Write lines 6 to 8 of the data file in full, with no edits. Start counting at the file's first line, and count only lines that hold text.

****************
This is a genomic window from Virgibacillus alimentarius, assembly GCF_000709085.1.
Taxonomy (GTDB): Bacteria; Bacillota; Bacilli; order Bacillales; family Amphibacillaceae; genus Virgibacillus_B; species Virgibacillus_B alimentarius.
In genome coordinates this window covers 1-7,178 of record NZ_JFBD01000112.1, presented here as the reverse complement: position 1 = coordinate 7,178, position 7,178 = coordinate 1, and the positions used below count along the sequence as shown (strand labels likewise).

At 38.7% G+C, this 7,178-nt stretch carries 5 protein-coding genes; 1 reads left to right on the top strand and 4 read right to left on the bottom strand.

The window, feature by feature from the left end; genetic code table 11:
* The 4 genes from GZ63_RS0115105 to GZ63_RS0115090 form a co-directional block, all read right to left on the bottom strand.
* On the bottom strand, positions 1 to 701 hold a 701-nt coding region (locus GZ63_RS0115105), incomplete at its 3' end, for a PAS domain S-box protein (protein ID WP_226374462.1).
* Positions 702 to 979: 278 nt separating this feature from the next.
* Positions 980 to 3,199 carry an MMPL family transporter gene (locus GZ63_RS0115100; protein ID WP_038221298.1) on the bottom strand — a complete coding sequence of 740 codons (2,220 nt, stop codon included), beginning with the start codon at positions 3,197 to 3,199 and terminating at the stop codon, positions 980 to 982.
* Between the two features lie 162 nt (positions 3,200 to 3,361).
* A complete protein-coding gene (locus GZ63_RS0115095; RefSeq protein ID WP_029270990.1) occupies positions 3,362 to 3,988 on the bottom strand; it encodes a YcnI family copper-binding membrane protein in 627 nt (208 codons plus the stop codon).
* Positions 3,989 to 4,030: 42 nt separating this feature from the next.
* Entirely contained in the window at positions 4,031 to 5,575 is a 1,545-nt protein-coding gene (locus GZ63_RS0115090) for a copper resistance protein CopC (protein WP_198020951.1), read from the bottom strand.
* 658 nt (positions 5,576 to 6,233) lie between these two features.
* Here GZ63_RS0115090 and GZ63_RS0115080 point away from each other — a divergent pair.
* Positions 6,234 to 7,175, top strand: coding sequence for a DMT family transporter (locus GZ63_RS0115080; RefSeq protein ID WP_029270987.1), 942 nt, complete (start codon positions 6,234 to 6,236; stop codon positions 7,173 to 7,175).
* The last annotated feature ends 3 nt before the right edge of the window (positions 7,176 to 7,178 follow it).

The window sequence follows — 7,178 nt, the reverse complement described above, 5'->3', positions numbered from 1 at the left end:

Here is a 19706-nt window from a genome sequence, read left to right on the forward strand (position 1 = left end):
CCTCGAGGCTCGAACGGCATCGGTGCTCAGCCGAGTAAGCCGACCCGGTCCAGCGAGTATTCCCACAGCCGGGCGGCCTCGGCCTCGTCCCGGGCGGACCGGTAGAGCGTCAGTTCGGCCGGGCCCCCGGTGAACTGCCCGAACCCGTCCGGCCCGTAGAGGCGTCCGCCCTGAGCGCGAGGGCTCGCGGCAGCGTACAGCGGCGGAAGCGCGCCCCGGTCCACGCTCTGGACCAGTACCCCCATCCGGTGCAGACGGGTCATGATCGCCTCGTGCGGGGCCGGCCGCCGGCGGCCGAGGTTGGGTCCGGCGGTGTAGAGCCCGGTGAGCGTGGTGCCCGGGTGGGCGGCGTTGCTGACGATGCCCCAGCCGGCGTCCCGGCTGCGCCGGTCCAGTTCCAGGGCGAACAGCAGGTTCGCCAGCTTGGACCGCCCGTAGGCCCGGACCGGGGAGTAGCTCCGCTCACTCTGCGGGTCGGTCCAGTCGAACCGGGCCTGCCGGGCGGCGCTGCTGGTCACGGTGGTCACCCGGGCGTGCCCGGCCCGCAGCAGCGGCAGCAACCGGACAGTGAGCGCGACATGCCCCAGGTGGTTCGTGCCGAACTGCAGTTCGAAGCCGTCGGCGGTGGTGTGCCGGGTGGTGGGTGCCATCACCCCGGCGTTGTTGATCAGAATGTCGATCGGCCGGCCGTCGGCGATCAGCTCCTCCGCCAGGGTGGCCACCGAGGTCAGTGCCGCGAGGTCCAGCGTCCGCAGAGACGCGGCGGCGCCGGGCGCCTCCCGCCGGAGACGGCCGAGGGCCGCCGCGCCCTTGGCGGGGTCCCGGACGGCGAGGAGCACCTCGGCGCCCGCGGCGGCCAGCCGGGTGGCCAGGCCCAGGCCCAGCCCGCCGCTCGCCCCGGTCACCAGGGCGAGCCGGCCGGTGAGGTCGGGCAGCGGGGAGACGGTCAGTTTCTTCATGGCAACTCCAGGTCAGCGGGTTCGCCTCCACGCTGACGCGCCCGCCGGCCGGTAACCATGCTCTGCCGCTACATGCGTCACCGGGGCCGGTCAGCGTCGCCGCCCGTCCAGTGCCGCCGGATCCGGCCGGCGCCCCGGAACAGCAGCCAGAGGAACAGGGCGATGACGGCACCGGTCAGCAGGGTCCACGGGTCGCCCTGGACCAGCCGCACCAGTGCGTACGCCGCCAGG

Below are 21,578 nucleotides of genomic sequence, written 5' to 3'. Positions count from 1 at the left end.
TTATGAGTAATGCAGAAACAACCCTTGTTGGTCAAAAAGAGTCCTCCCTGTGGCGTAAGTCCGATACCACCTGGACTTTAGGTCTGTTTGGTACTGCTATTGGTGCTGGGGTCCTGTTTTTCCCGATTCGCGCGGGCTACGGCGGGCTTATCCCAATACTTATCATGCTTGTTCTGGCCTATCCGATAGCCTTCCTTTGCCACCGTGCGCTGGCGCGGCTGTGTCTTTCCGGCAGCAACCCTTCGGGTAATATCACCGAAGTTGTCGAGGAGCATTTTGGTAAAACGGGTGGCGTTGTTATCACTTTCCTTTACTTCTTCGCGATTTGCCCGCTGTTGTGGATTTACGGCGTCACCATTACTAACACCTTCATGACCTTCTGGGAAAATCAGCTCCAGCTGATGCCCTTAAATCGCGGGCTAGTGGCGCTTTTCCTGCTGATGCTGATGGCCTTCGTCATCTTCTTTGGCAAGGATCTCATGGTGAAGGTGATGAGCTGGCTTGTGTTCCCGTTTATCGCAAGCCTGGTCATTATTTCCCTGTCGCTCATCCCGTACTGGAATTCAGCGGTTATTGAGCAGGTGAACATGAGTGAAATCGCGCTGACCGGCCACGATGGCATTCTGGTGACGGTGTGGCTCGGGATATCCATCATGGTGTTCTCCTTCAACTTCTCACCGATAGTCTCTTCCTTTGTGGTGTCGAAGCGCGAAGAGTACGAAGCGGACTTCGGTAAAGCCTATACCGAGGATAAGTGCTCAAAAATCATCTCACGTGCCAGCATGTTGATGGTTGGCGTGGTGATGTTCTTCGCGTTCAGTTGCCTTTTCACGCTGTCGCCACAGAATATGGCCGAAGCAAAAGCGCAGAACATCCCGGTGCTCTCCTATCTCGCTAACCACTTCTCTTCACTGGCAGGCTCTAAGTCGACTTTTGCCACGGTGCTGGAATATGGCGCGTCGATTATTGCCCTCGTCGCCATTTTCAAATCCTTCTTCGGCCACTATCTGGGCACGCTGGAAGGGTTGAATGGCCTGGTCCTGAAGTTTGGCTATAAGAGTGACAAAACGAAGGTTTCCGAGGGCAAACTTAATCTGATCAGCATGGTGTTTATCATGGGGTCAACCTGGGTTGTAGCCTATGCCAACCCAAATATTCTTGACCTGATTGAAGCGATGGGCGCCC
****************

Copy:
* The 4 genes from GZ63_RS0115105 to GZ63_RS0115090 form a co-directional block, all read right to left on the bottom strand.
* On the bottom strand, positions 1 to 701 hold a 701-nt coding region (locus GZ63_RS0115105), incomplete at its 3' end, for a PAS domain S-box protein (protein ID WP_226374462.1).
* Positions 702 to 979: 278 nt separating this feature from the next.